: I can do my best. What is it you wanted to know?

: What exactly happened on the night of the murder?

: Ooh, let me think. It was Friday evening. Me and my papa had arrived at Château Crinière, the home of the great Baron Rorgueil. My papa spent all evening talking with Monsieur Grenwee and the baron about... business stuff.

: Business stuff?

: Well, the three of them own a railway company together. So all through dinner, they were talking about company shares and investments, but I didn't really understand most of it. But after dinner, this man with a camera took our photograph. That was a lot more fun.

: Sorry, man with a what took your what?

: A daguerreotype, man bird. They've been around for a decade at this point.

: A tiny bug sits in a box with a tiny paintbrush, and paints your picture very fast. In ten minutes, poof! You have a perfect picture!

: Wow! Technology is amazing!

: I don't think the Lady's explanation is right, Sparrowson.

: Pshaw. Let me believe.

: Still, the camera sounds like a very special device. I'll make a note of it.

: Please continue, Dame Caterline.

: So after we had the photograph, I went into the gardens to get some air, and that's when I found the body of Monsieur Grenwee. He was all ripped open! A housemaid saw me standing over the froggy Monsieur and called for help, and then the police arrived. Before I could say anything, I ended up here. It was such a blur.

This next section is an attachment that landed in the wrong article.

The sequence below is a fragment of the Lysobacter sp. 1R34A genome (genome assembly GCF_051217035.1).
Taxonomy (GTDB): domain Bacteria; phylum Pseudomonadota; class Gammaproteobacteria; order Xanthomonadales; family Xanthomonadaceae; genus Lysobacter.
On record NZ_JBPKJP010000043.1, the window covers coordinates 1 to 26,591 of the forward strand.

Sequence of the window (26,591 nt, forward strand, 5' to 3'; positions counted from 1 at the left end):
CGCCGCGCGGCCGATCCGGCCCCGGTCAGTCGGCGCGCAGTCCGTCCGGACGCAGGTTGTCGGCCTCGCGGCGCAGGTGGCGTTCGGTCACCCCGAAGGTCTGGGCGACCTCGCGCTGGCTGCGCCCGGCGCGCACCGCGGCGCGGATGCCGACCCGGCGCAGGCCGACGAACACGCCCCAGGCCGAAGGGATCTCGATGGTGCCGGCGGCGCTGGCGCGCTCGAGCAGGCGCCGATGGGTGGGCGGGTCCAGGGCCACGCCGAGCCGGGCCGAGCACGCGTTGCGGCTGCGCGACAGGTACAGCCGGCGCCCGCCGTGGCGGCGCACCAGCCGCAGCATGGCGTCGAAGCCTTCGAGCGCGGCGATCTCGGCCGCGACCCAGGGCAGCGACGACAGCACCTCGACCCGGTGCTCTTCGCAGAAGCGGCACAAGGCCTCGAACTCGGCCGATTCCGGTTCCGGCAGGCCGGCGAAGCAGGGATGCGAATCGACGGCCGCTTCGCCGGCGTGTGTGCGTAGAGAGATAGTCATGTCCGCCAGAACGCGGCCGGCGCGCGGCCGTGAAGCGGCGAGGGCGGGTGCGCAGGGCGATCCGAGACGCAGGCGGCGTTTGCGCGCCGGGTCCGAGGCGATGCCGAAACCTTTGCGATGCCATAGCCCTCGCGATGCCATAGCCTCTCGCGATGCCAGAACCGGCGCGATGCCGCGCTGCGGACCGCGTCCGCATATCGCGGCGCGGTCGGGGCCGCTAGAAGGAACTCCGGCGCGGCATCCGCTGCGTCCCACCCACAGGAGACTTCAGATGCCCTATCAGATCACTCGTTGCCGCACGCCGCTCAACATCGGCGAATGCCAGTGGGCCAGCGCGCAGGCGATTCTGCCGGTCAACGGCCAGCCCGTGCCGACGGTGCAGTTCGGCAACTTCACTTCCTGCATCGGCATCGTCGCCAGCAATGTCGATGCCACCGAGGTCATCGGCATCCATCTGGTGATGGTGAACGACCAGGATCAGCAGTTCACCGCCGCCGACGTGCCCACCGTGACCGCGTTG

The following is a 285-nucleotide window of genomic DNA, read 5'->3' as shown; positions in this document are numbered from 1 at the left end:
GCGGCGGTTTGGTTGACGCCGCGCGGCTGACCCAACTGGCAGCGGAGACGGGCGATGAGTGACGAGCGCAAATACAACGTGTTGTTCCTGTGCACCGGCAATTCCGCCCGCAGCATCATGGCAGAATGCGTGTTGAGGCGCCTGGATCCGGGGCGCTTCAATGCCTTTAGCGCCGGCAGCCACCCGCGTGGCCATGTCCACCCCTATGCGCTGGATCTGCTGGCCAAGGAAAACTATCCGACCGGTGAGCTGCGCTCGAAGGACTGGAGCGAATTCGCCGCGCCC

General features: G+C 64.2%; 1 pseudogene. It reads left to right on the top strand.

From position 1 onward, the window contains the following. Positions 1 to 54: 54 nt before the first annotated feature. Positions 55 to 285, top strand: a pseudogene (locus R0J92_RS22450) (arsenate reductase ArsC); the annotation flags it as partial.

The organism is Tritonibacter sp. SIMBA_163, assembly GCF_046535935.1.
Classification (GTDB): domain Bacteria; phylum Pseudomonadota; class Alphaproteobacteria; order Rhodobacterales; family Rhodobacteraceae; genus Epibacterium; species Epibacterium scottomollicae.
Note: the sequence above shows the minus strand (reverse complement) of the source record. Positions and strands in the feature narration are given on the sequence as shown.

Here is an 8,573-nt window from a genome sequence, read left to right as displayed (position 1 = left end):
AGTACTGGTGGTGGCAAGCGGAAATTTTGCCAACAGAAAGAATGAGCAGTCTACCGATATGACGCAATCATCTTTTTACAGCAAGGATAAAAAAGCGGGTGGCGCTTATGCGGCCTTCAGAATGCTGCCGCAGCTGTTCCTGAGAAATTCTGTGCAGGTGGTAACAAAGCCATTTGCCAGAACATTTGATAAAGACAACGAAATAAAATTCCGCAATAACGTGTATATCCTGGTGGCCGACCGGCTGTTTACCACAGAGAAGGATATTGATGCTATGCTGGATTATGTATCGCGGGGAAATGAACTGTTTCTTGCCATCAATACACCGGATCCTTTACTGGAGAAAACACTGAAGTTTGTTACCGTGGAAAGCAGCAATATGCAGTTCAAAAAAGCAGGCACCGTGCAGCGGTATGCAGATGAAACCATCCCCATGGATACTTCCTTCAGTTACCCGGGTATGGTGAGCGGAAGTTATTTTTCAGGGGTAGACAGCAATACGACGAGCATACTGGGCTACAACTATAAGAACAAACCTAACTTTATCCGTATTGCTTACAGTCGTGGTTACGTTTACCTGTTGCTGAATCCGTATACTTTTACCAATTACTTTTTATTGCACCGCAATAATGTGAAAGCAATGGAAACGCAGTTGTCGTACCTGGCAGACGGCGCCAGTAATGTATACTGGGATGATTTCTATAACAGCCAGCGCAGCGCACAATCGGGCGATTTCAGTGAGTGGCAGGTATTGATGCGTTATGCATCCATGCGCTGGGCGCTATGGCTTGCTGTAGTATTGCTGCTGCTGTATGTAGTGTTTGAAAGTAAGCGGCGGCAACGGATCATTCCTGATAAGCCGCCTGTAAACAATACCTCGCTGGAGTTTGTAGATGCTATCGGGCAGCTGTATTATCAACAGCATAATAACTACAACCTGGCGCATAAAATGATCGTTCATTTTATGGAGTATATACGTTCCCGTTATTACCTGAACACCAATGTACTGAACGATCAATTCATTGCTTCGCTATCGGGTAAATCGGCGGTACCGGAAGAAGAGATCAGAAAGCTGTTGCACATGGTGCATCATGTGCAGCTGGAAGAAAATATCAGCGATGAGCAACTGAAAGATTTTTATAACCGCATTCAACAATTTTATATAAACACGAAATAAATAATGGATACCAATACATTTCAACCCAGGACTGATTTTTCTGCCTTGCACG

: It must have been terrifying.

: It wasn't so bad. My papa taught me how to be a brave cat. Was there something else you wanted to ask, Monsieur Falcon?

: Dame Caterline, who attended the banquet that evening?

: Well, there was me and my papa. My dearest maman couldn't make it. And there was Baron Rorgueil, who hosted the dinner. And his housemaid... Couline, I think she was called. Of course there was Monsieur Grenwee... well, until, you know, he died. And there was Monsieur Robittio de Robinio, the man with the camera, but he was only there for a little while. I think that was all. Was there anything else you wanted to ask?

: Dame Caterline, did you see anything suspicious that evening?

: Suspicious?

: Like, um, maybe a guy lurking in the shadows, or, uh, a bloodied murder weapon...

: Monsieur Falcon, I do believe you are looking for an easy answer.

: You got me.

: I did not see anything, I am afraid. The evening was very normal. The food was delicious. The conversation was boring. It was all very ordinary until the incident.

: I did?

: Dame Caterline, you said, "the food was delicious"...

: You and your drat stomach.